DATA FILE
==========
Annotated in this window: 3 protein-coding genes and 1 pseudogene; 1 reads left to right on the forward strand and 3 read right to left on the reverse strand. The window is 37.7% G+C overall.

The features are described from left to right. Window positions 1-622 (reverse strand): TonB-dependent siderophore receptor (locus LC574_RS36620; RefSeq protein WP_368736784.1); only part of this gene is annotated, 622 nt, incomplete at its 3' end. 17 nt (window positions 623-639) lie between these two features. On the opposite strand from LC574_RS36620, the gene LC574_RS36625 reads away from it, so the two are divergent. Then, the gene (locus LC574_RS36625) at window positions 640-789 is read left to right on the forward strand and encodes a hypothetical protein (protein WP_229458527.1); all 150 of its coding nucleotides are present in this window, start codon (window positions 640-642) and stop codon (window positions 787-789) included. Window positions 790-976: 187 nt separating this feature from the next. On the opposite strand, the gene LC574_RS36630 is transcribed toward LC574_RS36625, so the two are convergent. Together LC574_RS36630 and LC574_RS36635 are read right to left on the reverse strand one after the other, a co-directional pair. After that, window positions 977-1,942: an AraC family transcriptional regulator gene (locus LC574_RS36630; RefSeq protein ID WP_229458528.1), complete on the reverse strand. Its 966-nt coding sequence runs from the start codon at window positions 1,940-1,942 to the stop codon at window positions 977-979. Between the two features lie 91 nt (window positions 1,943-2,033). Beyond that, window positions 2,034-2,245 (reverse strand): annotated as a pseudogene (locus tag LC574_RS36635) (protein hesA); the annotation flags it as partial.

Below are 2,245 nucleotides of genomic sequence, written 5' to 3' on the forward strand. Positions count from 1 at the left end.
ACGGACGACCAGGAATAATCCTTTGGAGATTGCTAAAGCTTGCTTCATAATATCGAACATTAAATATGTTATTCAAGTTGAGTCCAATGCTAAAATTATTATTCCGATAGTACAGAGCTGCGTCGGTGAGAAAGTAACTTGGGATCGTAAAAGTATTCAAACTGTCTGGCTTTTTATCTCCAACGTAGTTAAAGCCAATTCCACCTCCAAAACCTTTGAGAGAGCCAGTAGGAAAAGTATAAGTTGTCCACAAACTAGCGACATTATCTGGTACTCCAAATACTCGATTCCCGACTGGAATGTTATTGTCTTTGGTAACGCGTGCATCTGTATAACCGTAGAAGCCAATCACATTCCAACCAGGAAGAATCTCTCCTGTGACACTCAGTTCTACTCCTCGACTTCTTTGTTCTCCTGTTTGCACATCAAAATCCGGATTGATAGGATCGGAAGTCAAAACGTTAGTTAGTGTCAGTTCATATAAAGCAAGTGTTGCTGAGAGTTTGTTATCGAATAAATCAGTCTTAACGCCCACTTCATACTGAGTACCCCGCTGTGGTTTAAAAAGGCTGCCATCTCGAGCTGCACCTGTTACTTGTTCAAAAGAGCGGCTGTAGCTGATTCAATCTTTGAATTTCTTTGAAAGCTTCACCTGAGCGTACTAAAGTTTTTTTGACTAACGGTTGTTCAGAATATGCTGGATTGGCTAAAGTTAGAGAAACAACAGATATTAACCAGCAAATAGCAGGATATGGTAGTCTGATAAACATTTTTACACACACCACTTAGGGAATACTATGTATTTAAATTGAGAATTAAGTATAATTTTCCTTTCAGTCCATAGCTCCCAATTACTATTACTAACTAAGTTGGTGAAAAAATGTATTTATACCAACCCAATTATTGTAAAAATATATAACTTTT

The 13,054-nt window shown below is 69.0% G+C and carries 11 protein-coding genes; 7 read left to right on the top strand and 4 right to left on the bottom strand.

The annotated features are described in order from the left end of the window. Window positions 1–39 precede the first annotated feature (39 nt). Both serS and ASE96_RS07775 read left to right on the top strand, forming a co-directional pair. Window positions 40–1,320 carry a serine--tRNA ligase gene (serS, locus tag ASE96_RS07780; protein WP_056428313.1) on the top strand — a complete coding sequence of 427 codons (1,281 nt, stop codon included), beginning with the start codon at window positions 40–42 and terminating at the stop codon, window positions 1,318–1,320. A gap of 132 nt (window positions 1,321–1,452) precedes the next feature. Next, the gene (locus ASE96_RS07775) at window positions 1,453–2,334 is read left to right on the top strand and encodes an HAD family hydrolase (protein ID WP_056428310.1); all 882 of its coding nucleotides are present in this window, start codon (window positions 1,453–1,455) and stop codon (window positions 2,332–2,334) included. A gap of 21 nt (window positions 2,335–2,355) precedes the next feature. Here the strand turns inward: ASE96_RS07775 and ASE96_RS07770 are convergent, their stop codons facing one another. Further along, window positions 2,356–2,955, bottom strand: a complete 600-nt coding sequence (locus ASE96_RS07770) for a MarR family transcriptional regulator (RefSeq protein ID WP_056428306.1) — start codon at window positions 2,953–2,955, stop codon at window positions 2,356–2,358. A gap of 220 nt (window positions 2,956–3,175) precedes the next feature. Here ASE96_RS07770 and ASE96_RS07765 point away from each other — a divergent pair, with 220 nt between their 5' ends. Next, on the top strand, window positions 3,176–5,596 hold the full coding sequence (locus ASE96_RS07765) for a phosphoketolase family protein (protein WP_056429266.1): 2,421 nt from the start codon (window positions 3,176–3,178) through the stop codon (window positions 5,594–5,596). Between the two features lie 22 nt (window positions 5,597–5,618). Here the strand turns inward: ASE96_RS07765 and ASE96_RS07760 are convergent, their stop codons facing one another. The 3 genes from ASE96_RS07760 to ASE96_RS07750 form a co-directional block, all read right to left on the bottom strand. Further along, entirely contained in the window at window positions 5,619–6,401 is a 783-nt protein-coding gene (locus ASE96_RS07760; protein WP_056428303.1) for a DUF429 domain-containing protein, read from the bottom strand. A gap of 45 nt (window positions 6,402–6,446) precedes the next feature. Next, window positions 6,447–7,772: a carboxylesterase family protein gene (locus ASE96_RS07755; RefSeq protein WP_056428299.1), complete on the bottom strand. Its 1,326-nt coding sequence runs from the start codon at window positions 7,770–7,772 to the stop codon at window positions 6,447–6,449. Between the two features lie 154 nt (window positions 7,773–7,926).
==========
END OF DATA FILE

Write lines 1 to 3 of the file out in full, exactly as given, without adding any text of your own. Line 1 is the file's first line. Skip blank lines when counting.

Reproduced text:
Annotated in this window: 3 protein-coding genes and 1 pseudogene; 1 reads left to right on the forward strand and 3 read right to left on the reverse strand. The window is 37.7% G+C overall.

The features are described from left to right. Window positions 1-622 (reverse strand): TonB-dependent siderophore receptor (locus LC574_RS36620; RefSeq protein WP_368736784.1); only part of this gene is annotated, 622 nt, incomplete at its 3' end. 17 nt (window positions 623-639) lie between these two features. On the opposite strand from LC574_RS36620, the gene LC574_RS36625 reads away from it, so the two are divergent. Then, the gene (locus LC574_RS36625) at window positions 640-789 is read left to right on the forward strand and encodes a hypothetical protein (protein WP_229458527.1); all 150 of its coding nucleotides are present in this window, start codon (window positions 640-642) and stop codon (window positions 787-789) included. Window positions 790-976: 187 nt separating this feature from the next. On the opposite strand, the gene LC574_RS36630 is transcribed toward LC574_RS36625, so the two are convergent. Together LC574_RS36630 and LC574_RS36635 are read right to left on the reverse strand one after the other, a co-directional pair. After that, window positions 977-1,942: an AraC family transcriptional regulator gene (locus LC574_RS36630; RefSeq protein ID WP_229458528.1), complete on the reverse strand. Its 966-nt coding sequence runs from the start codon at window positions 1,940-1,942 to the stop codon at window positions 977-979. Between the two features lie 91 nt (window positions 1,943-2,033). Beyond that, window positions 2,034-2,245 (reverse strand): annotated as a pseudogene (locus tag LC574_RS36635) (protein hesA); the annotation flags it as partial.

Below are 2,245 nucleotides of genomic sequence, written 5' to 3' on the forward strand. Positions count from 1 at the left end.